Sample collection.

To minimize interference with subsequent molecular experiments (such as sensitivity to different salts), we minimized the amount of intracellular solution used in the glass pipette to ∼0.5 µL. The intracellular solution used for recordings was not autoclaved or treated with RNase inhibitors otherwise. Before and during recording, all surface areas that the experimenter needed to contact during experiments (such as manipulators, microscope knobs, computer keyboard, etc.) were thoroughly cleaned with RNase Away solution (Molecular BioProducts). After recordings, neuronal cytosol was aspirated via the glass pipette used for recording. Although the aspirated cytosol may have contained some of the genomic DNA, our choice of cDNA preparation, which involved poly-A selection virtually eliminated the possibility of genomic contamination in the RNAseq data. For sample collection, we quickly removed the pipette holder from amplifier head stage, and used positive pressure to expel samples into microtubes containing cell collection buffer while gently breaking the glass pipette tip. Cell collection microtubes containing cell collection buffer were stored on ice until they were used. All recordings were made using MultiClamp700B amplifier (Molecular Devices), and signals were filtered at 4 kHz (Bessel filter) and digitized (10 kHz) with a Digidata1440A (Molecular Devices); signals were analyzed with custom-written Mathematica10 (Wolfram Research) scripts.

cDNA Preparation and Library Preparation for Next-Generation Sequencing.

Single-cell mRNA was performed using the Clontech’s SMARTer Ultra Low Input RNA Kit for Sequencing, version 3 (for tissue/RS-INT/FS-INT/CA1-PYR samples) and version 4 (for BS-PYR/RS-PYR samples). As first step, cells were collected via pipette aspiration into 1.1 µL of 10× collection buffer, were spun briefly, and were snap frozen on dry ice. Samples were stored at −80 °C until further processing, which was performed according to manufacturer’s protocol. Resulting cDNA was harvested and analyzed on the Fragment analyzer automated fragment analyzer by Advanced Analytical. Only cells that had a concentration higher than 0.05 ng/µL were selected for library preparation. Library preparation was performed using Nextera XT DNA Sample Preparation Kit (Illumina) as described in the protocol. Following library preparation, cells were pooled and sequenced in an Illumina NextSeq500 instrument using 2 × 75 paired end reads on a NextSeq high-output kit (Illumina).

Processing of mRNA Sequencing Data.

After demultiplexing the raw reads to single-cell datasets, we used Prinseq to remove short reads (-min_len 30), to trim the first 10 bp on the 5′-end (-trim_left 10), to trim reads with low quality on the 3′-end (-trim_qual_right 25), and to filter low complexity reads (-lc_method entropy \-lc_threshold 65). We used FASTQC to determine overrepresented sequences and removed those using cutadapt (-e 0.15 –m 30). We then used Prinseq to remove orphan pairs less than 30 bp in length followed by removal of Nextera adapters using Trim Galore (–stringency 1). Remaining reads were aligned to the mm10 genome with STAR using the following options (–outFilterType BySJout \–outFilterMultimapNmax 20 \–alignSJoverhangMin 8 \–alignSJDBoverhangMin 1 \–outFilterMismatchNmax 999 \–outFilterMismatchNoverLmax 0.04 \–alignIntronMin 20 \–alignIntronMax 1000000 \–alignMatesGapMax 1000000 \–outSAMstrandField intronMotif). Then, in each sample, aligned reads were converted to counts for every gene using HTSeq (-m intersection-nonempty \-s no).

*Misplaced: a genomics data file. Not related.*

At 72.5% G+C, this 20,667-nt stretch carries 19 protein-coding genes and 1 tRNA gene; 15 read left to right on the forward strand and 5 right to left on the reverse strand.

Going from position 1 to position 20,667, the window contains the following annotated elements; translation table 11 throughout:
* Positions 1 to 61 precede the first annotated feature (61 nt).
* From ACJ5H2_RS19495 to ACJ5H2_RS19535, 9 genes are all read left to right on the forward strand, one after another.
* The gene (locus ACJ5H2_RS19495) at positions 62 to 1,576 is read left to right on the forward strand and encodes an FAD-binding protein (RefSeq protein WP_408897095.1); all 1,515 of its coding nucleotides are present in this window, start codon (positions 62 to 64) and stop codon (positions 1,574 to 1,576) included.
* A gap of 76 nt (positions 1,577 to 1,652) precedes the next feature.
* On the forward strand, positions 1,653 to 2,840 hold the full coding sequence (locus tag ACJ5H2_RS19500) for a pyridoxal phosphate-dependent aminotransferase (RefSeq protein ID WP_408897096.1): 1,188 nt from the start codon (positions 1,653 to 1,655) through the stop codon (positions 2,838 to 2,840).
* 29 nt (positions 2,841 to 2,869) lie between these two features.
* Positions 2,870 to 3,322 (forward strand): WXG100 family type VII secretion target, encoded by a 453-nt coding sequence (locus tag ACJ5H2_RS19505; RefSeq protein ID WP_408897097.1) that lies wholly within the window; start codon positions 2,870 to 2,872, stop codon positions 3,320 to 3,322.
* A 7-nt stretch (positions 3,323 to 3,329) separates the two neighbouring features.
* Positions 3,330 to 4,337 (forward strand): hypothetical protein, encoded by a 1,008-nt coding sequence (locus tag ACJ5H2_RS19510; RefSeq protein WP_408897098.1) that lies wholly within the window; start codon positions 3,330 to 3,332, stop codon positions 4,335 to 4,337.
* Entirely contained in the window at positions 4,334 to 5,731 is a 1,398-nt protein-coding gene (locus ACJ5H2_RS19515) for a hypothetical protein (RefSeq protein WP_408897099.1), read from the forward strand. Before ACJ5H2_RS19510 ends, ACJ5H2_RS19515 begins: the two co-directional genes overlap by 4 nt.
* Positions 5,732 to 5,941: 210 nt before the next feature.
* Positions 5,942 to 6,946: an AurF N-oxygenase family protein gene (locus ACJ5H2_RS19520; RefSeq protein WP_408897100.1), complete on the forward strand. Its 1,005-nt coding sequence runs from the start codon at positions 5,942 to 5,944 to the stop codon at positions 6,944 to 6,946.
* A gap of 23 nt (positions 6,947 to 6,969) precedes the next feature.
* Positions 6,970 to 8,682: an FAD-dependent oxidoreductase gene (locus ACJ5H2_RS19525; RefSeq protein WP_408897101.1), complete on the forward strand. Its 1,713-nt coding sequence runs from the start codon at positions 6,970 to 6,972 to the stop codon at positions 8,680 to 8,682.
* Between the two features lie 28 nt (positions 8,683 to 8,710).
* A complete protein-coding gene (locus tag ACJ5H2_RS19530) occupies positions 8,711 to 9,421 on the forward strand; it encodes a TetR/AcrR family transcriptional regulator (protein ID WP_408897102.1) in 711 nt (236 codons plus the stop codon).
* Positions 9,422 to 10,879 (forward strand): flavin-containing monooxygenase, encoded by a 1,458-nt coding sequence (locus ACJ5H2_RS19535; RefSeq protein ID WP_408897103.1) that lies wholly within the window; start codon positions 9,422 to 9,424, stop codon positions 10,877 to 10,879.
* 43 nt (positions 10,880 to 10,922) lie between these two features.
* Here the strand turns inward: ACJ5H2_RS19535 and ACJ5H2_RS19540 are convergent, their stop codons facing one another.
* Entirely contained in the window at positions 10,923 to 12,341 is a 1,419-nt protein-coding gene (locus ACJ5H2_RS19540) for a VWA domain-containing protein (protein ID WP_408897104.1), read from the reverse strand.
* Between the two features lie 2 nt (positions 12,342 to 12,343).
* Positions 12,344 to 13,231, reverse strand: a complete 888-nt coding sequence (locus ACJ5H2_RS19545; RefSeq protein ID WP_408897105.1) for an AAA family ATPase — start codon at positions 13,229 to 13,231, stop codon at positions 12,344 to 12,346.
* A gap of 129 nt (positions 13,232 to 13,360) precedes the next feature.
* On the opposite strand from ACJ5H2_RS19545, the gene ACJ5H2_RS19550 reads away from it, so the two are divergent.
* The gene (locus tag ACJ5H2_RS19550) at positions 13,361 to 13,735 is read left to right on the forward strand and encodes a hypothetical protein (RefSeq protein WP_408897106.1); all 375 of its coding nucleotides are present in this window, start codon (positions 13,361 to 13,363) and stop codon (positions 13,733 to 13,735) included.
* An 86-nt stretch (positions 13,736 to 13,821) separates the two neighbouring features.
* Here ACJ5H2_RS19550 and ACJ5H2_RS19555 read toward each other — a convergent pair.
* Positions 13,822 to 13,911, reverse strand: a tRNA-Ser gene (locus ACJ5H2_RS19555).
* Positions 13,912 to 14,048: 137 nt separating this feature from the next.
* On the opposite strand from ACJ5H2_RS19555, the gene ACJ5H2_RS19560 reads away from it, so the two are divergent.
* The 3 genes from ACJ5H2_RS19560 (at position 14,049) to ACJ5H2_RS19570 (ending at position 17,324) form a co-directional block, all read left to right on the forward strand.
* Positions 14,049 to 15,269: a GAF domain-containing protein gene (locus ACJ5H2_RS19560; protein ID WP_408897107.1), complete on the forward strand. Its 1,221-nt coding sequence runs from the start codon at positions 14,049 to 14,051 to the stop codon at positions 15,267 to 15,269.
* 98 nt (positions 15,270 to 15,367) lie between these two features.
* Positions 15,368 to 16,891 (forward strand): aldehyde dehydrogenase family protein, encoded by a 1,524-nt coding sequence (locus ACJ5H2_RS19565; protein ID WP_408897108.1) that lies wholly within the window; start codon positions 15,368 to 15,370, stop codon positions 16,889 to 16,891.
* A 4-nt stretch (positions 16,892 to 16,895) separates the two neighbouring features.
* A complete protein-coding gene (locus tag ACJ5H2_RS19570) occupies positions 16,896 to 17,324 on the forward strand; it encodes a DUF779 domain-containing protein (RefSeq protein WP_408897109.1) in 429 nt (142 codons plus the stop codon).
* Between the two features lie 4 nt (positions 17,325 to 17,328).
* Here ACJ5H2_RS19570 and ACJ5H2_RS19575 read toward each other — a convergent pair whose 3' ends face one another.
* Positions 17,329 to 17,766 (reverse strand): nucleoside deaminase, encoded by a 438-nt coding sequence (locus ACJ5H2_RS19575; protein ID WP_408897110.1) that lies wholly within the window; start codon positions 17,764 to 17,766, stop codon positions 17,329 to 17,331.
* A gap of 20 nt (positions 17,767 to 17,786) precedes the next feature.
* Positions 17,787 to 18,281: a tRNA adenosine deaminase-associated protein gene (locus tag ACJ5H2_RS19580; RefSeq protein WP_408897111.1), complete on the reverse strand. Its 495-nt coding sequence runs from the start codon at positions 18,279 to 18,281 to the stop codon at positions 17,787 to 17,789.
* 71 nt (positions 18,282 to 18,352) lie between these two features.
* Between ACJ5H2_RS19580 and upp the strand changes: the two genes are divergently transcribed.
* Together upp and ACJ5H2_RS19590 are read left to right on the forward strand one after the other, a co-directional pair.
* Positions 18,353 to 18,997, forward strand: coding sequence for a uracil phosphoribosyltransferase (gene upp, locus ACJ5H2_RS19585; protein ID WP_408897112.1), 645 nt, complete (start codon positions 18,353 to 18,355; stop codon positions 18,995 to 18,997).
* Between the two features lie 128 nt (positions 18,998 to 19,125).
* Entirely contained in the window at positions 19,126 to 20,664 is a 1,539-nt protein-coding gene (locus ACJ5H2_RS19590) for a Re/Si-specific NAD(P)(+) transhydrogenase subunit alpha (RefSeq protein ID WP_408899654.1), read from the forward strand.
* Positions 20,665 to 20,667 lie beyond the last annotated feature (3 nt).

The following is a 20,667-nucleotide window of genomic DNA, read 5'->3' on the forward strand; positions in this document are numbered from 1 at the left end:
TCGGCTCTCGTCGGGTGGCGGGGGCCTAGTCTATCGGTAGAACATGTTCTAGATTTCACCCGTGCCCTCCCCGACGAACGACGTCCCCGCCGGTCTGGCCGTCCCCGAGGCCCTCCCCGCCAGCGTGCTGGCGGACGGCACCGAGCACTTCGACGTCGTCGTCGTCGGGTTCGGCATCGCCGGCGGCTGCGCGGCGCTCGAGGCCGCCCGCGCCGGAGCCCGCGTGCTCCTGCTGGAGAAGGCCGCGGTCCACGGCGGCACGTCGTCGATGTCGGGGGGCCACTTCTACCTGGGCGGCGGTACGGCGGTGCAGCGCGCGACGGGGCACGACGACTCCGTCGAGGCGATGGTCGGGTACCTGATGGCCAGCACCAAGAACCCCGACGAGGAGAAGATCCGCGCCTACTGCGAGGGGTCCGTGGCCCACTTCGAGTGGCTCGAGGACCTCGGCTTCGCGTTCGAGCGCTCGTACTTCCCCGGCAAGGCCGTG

Gene Categories.

For gene expression analysis, we examined six functionally related categories: CAMs, voltage-gated ion channels, ligand-gated ion channels, synaptic exocytosis-related molecules, as well as RhoGAP and RhoGEF signaling-related molecules. For each of these, we assembled a comprehensive list, which included all genes examined (see Dataset S1 for more details).

CAMs.

A major characteristics of CAMs is that they contain a single transmembrane domain (STM domain) (also called “single-pass” molecules), which links the intracellular and extracellular signaling domains. However, the presence of an STM domain does not necessarily render cell adhesion function. To narrow our focus from over 1,000 STM domain-containing molecules, we examined cell type-specific expression of 406 molecules, which were previously implicated in cell adhesion function because they established homophilic or heterophilic biochemical interactions with other molecules within this list (Fig. S1C).